Nokia's quarterly profit slumps 66 percent
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Finland's giant Nokia announced its profit was down 66 percent compared to 2008, with a quarterly profit of 380 million euros. The good news for Nokia is that its Q2 profit is far better than the 122 million euro it made in the first quarter.
AFP - Finnish telecoms giant Nokia reported a 66.0-percent collapse in quarterly net profit to 380 million euros (535 million dollars) on Thursday because of a drop in handset sales and weak prices.
The company's share of the worldwide handset market fell to 38 percent, down from 40 percent 12 months earlier, the company said.
Nokia said the worsening global economic conditions were the key driver behind the drop in profits, citing "weaker consumer and corporate spending, constrained credit availability and currency market volatility."
"People are trading down to a certain extent," buying cheaper phones, said Nokia's chief financial officer Rick Simonson in a conference call.
"Competition remains intense," chief executive Olli-Pekka Kallasvuo said in a statement. "But demand in the overall mobile device market appears to be bottoming out."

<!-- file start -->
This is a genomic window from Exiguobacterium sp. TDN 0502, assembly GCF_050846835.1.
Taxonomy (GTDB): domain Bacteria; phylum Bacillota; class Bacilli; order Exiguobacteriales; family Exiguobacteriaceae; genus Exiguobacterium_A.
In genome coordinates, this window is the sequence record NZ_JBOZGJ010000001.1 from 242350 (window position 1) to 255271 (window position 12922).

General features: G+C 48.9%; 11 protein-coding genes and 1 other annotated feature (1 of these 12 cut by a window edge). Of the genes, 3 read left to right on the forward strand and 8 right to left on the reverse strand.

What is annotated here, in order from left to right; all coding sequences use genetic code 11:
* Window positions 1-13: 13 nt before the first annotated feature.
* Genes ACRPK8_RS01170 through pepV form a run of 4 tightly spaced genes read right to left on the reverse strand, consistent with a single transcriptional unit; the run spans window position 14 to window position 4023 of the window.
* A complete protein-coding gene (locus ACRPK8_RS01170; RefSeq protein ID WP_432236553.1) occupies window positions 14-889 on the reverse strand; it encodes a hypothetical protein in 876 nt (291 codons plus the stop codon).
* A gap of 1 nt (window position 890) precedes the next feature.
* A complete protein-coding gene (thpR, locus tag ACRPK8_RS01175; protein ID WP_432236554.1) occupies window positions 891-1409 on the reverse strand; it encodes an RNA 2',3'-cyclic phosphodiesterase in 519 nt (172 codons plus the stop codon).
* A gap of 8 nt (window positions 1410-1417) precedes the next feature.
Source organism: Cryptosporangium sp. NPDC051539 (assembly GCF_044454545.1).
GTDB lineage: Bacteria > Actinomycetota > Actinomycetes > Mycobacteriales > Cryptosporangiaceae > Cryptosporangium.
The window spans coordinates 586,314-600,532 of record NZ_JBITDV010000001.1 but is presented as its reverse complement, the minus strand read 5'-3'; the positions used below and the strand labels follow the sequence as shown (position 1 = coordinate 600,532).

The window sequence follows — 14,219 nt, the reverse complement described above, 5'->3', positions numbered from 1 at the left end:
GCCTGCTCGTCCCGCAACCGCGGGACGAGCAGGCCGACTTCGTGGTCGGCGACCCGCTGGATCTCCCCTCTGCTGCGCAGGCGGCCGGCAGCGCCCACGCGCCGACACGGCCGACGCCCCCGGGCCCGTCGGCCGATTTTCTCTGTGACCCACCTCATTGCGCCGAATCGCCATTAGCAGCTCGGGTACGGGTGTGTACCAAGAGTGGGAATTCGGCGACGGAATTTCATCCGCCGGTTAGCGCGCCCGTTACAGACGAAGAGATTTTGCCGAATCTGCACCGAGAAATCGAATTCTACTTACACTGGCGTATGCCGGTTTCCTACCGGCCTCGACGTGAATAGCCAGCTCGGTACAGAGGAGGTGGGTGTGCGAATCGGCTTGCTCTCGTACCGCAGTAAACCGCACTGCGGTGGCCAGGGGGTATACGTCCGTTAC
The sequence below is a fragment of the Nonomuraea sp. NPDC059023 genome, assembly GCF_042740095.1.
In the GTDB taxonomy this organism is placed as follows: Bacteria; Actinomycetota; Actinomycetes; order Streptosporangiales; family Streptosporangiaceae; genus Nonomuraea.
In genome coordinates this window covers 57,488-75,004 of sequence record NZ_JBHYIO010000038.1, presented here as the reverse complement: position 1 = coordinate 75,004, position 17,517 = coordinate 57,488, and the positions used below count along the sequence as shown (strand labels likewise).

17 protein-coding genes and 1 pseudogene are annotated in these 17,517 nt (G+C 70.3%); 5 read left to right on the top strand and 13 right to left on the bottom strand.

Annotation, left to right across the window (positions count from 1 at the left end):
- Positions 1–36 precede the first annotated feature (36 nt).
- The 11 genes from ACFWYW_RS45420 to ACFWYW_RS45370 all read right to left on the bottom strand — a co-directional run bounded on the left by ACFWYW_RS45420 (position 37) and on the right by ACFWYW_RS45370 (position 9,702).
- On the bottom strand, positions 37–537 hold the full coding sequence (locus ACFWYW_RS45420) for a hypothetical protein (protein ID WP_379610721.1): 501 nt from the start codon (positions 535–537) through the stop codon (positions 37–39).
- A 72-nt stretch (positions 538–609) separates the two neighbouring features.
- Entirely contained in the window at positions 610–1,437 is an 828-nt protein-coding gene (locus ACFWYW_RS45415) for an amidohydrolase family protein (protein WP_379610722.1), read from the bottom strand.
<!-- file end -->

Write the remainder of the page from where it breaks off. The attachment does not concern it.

The company also said that global mobile phone volumes would fall by about 10 percent in 2009 from the level in 2008, and that growth for rest of this year would be flat.
Shares in Nokia were down 13.9 percent on the news to 9.55 euros on the Helsinki stock exchange at 1435 GMT in an overall market down 1.96 percent.
Analysts said the shares were falling because Nokia cut back its profit target for its devices and services unit, indicating it faces tough price competition from other mobile manufacturers.
It lowered its profitability target for its devices and service unit, its biggest division responsible for handset manufacturing.
Industry watchers said that although the results were "well in line with market expectations" they were disappointed that Nokia had lowered its profitability target.
"A lower margin target in (handset) devices for the second half indicates that there is a price competition ongoing" between mobile phone makers, FIM Bank analyst Michael Schroeder told AFP.
Markets were also disappointed "that the average selling price fell sharper than expected," Pohjola Bank analyst Hannu Rauhala noted.
For the period April 1 - June 30, the average price for a Nokia handset was 62 euros, down from 65 euros in the first quarter.
The Finnish company sold around 103 million handsets worldwide in the second quarter.
Its revenues amounted to 9.9 billion euros, down by nearly 25 percent from 13.2 billion euros during the same period in 2008. Operating profit fell by 71 percent from a year ago to 427 million euros.
Nokia launched a restructuring programme in January aiming for 700 million euros in savings over the next two years. So far this year, it has announced about 4,000 job cuts, including 1,300 voluntary departure packages.
Simonson told journalists and investors: "We will continue to assess our cost structure and take action to strike the right balance between near-term cost controls and investing for future growth and profitability."